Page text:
Rochester Institute of Technology

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Long-Term Evolution of Massive Black Hole Binaries. III. Binary Evolution in Collisional Nuclei
by David Merritt Seppo Mikkola Andras Szell
Published in The Astrophysical Journal 671.1, 53 (Friday, November 30, 2007)


In galactic nuclei with sufficiently short relaxation times, binary supermassive black holes can evolve beyond their stalling radii via continued interaction with stars. We study this "collisional" evolutionary regime using both fully self-consistent N-body integrations and approximate Fokker-Planck models. The N-body integrations employ particle numbers up to 0.26×106 and a direct-summation potential solver; close interactions involving the binary are treated using a new implementation of the Mikkola-Aarseth regularization algorithm. Even at these large values of N, two-body scattering occurs at high enough rates in the simulations that they cannot be simply scaled to the large-N regime of real galaxies. The Fokker-Planck model is used to bridge this gap; it includes, for the first time, binary-induced changes in the stellar density and potential. The Fokker-Planck model is shown to accurately reproduce the results of the N-body integrations and is then extended to the much larger N-regime of real galaxies. Analytic expressions are derived that accurately reproduce the time dependence of the binary semimajor axis as predicted by the Fokker-Planck model. Gravitational wave coalescence is shown to occur in <=10 Gyr in nuclei with velocity dispersions below ~80 km s-1. Formation of a core results from a competition between ejection of stars by the binary and resupply of depleted orbits via two-body scattering. Mass deficits as large as ~4 times the binary mass are produced before coalescence. After the two black holes coalesce, a Bahcall-Wolf cusp appears around the single hole in one relaxation time, resulting in a nuclear density profile consisting of a flat core with an inner, compact cluster, similar to what is observed at the centers of low-luminosity elliptical galaxies.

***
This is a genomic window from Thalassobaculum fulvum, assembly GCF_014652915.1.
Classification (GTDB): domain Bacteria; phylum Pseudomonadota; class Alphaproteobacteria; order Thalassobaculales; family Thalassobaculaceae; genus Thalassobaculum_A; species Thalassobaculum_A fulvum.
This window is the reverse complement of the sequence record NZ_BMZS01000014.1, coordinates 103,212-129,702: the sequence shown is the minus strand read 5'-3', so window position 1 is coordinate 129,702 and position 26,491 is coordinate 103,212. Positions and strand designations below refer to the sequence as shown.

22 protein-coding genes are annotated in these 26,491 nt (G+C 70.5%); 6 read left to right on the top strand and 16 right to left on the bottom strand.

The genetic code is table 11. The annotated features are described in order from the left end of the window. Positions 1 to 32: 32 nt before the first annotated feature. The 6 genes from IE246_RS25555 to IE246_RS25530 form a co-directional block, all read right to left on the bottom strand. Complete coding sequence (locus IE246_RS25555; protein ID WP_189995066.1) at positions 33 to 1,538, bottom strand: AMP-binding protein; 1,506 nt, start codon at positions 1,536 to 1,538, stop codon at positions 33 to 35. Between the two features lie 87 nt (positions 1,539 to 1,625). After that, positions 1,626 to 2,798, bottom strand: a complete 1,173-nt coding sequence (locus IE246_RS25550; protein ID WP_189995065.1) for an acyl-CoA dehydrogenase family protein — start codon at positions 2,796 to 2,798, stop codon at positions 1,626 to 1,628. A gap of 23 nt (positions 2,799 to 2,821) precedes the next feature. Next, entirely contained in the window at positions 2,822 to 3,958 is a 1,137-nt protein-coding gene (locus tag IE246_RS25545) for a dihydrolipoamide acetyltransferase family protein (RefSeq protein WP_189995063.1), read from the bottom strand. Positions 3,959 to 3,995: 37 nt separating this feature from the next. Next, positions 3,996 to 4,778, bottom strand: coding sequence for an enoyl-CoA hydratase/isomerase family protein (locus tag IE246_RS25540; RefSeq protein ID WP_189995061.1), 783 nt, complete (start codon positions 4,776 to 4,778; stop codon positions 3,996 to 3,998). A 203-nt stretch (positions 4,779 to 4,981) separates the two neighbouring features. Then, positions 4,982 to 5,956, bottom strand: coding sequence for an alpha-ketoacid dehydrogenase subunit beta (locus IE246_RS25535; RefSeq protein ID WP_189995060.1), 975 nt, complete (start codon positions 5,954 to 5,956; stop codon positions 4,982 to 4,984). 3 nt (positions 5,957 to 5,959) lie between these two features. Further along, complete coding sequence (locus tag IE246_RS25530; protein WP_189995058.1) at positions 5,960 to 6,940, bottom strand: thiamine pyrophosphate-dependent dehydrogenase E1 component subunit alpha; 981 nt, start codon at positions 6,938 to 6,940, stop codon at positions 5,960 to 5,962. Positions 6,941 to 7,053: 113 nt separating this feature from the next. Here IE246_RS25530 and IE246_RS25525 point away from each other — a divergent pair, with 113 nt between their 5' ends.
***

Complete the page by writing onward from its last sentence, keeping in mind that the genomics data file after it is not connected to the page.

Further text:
Research Areas

Binary Black Holes